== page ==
Internationally, we had relatively strong performances in India, China, Australia, the Middle East and Africa, and Latin America. The developed markets of Asia, specifically Japan and Korea, continue to be down and most markets across both eastern and western Europe, with the exception of France, performed below the average.

Moving to cash flow, operating cash flow for the quarter and year-to-date was very strong and our overall working capital performance has been excellent. Our primary sources of cash -- net income adjusted for stock-based compensation and then depreciation and amortization -- totaled $794 million for the nine months. Our primary uses of cash for the nine months included dividends, which totaled $140 million; capital expenditures, which totaled $93 million versus $152 million last year; acquisitions, including earn-out payments, totaled $125 million versus $389 million last year; and share repurchases net of new issuances was only $3.2 million versus $768.2 million last year.

As a result, from year-end we’ve reduced our leverage by about $432 million excluding the effects of working capital and as the next chart shows, versus September 2008 and including working capital, our gross debt was down about $820 million and our net debt was down almost $880 million. As a result of the reduction in our outstanding debt balances, our leverage ratio or total debt-to-EBITDA improved to 1.5 times as of September 30. However, with both higher gross interest expense and reduced EBITDA, our interest coverage ratio declined marginally to 13.7 times.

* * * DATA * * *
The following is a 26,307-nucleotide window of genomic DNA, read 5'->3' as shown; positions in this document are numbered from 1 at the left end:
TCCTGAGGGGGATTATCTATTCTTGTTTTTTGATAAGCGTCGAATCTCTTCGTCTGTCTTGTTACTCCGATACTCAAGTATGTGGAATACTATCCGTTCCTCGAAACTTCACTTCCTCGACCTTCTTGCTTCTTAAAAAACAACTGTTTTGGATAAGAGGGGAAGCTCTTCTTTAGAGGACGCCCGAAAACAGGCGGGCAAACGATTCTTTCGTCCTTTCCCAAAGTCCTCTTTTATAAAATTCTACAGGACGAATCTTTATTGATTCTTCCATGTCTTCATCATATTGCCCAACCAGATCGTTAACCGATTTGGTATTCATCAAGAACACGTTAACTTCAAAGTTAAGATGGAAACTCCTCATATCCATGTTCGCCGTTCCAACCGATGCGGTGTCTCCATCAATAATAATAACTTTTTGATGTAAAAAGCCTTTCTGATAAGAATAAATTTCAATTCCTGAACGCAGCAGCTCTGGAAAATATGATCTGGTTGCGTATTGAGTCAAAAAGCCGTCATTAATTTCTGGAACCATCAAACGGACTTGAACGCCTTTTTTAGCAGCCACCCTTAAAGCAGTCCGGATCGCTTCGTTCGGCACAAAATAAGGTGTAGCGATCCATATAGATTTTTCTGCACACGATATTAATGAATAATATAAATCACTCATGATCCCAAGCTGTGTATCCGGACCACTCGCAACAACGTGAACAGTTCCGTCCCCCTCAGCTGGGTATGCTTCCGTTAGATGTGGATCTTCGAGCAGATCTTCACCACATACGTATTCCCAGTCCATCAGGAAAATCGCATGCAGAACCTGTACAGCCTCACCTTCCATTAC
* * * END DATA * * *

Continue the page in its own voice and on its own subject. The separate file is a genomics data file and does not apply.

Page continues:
As I think everyone knows, during the quarter we did complete the issuance of a $500 million 10-year 6.25% senior note and we repurchased $474 million of our 2032 convertible notes also in July.

And finally from a liquidity perspective, we finished the quarter in a very strong position with cash and undrawn committed credit facilities totaling about $3 billion, and we had uncommitted facilities available totaling an additional $351 million.

With that, I am going to open up the call for questions.

Question-and-Answer Session

Operator

(Operator Instructions) Our first question comes from the line of John Janedis with Wells Fargo.

John Janedis - Wells Fargo

A couple of quick questions here -- first, it seems like a lot of agencies now are chasing a handful of the auto accounts out there. I think the category was somewhere in the low teens for you back in ’08 and I’m just wondering as we think about ‘010, realizing there were going to be some moving parts for you, when do we get through the drag on organic and do you view auto as maybe somewhere in the high-single-digit range of the total once it stabilizes?

John D. Wren

Well, there is a lot of activity going on in the auto sector at the moment. As has been well-reported, we have our challenges with Chrysler, which for 2009 will contribute about 1% of our revenue, so that I believe is at risk. Having said that, we are also engaged in a number of other pitches for other auto makers and we are fully expecting to win our fair share of those pitches. So is it possible that the auto sector will continue to have a drag as we go into the next quarters? I expect so but probably to a decreasing amount as you go into 2010.

John Janedis - Wells Fargo

Okay, and maybe one follow-up -- I think earlier in the year, John, you mentioned that you normally get around $200 million in project revenues in the fourth quarter. Obviously a lot of that didn’t come through last year but going forward, do you think project revenues outperform the overall portfolio and should we be thinking about the exposure this year as less than $100 million for this fourth quarter?